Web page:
Our work shows only a small variety of work that is done by these amazing creatures. From detecting carnivore scats to tracking poachers and protecting livestock. Dogs definitely proof to be one of a kind!
Living in South Africa means living alongside wildlife which is phenomenal (and according to us the best thing in the world), but unfortunately this also creates human-wildlife conflicts. A lot of the species are threatened due to poaching or by being shot because they are in the wrong place at the wrong time. Luckily, our conservation detection dogs, who are trained on scat detection and scent matching, can help us to give information about the distribution and estimated numbers of these species and contribute to their well-being in the future. At the moment, our dogs are trained to detect and match scats of Lion, Cheetah, Wild Dog and Leopard and droppings of Riverine Rabbits. Besides scats or dropping, our dogs can be trained on a large variety of other biological samples from for example, snails to endangered tree species.
The purpose of the Conservation Detection Dogs is to help collect information that otherwise would be either very difficult or very expensive to obtain. While training dogs to find scat might seem a little odd, there is a vast amount of information that can be gleaned such as diet information of the animal, hormone levels, and DNA samples. Furthermore, it means that a whole population can be studied without ever needing to disturb the animals by fitting radio-collars, and it can be significantly cheaper. Non-invasive sampling methods are much preferable to methods that disturb the wildlife, particularly in areas and populations that are already under pressure. These methods are used widely the North America, and Australasia, but have been very limited in Africa to date.
Our aim is to make well-trained dogs available throughout southern Africa and therefore, Green Dogs Conservation can function as an essential intermediary between different conservation organisations, universities and research projects.
Two beautiful White Rhinos
Poaching is currently one of our biggest problems in southern Africa. With Rhino poaching incidents flying through the roof and by finding amazingly small bird snares in Zambia, it shows that something needs to be done and our dogs are here to help. Our tracking dogs will be able to respond to a poaching incident and track the poachers down. Dogs can cover areas much faster and efficient than people and are therefore a really valuable attribute in this fight to protect these beautiful animals.
Poaching is currently one of the biggest and most concerning problems facing wildlife in southern Africa. We can offer two different types of dogs to help combat this problem. The first is tracking dogs whose role is to follow poachers through the bush, and to help stop them if required. Dogs can cover ground faster than people, and can track even where there are no visible signs on the ground. They can cross water and hard surfaces, and offer a real deterrent when dogs are known to be operating in the area. A dog can run twice as fast as a fit human and so be a huge help in catching poachers.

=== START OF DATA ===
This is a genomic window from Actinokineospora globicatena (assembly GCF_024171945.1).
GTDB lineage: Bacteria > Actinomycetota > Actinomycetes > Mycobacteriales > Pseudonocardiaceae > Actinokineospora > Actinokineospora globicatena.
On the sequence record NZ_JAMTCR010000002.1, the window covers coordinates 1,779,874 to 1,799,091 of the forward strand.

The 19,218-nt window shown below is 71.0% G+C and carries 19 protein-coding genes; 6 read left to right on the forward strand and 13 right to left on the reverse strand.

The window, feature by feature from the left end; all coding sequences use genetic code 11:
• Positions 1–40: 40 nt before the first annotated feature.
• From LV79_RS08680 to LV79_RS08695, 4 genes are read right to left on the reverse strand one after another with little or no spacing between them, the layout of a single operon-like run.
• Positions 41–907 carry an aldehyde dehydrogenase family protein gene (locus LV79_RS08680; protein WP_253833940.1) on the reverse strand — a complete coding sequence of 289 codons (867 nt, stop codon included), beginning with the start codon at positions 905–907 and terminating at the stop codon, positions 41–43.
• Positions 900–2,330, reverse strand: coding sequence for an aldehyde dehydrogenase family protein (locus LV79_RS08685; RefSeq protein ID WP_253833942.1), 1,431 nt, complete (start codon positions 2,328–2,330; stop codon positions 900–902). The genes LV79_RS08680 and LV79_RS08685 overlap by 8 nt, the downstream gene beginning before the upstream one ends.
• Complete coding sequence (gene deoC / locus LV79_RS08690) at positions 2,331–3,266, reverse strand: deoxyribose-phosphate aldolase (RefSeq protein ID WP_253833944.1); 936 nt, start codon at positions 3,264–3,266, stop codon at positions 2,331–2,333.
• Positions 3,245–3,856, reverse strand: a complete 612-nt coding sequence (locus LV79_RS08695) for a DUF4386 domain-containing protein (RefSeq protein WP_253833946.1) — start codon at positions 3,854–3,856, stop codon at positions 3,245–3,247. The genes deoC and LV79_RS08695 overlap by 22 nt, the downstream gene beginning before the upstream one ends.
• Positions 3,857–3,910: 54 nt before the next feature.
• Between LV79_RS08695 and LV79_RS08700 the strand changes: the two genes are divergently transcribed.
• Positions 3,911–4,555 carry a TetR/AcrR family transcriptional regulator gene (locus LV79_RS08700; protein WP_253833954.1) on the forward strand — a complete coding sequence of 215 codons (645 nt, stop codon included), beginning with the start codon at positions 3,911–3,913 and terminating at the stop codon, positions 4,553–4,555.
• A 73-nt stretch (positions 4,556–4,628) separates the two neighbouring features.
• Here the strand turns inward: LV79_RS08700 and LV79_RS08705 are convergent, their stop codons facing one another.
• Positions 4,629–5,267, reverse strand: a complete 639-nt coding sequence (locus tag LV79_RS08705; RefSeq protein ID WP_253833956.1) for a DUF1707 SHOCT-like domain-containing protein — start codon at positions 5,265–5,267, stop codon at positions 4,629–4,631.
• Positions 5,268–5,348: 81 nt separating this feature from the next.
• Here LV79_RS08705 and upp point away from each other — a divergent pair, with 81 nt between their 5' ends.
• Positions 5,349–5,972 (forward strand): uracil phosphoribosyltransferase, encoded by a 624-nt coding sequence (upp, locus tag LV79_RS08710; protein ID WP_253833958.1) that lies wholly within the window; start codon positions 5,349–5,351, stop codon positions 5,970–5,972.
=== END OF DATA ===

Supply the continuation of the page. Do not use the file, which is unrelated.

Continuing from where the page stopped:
The use of snaring is a common way of poaching but unfortunately also the one most devastating for the populations of target and non-target species. Animals, in this case mostly game species, are poached for biltong, bush-meat, muti and medicinal purposes. Due to the snaring method also predators and even Rhinos are in danger. Snaring is a major cause of damage to wildlife populations, and typically occurs in hotspots along reserve boundaries, around waterholes and in riverine vegetation. By training dogs to locate snares, we can assist with efficient removal of snares, and reduce their impact. If snares in a particular area are consistently found and removed, it will be far less profitable for poachers to frequent those areas. A major trial has been run in South Luangwa in Zambia in June 2013 in collaboration with Working Dogs for Conservation, South Luangwa Conservation Society, the Zambian Carnivore Programme and National Geographic.
Where tracking dogs are not possible due to too many cross tracks or the difficulty in finding the track to start the dog on, it is suggested that detection dogs specifically trained to detect snares through air-scenting can also be an efficient tool in the fight against illegal poaching. Using similar methods to mine tripwire detection dogs, we will be working on developing methods to use dogs to find snares and to allow for their more efficient removal.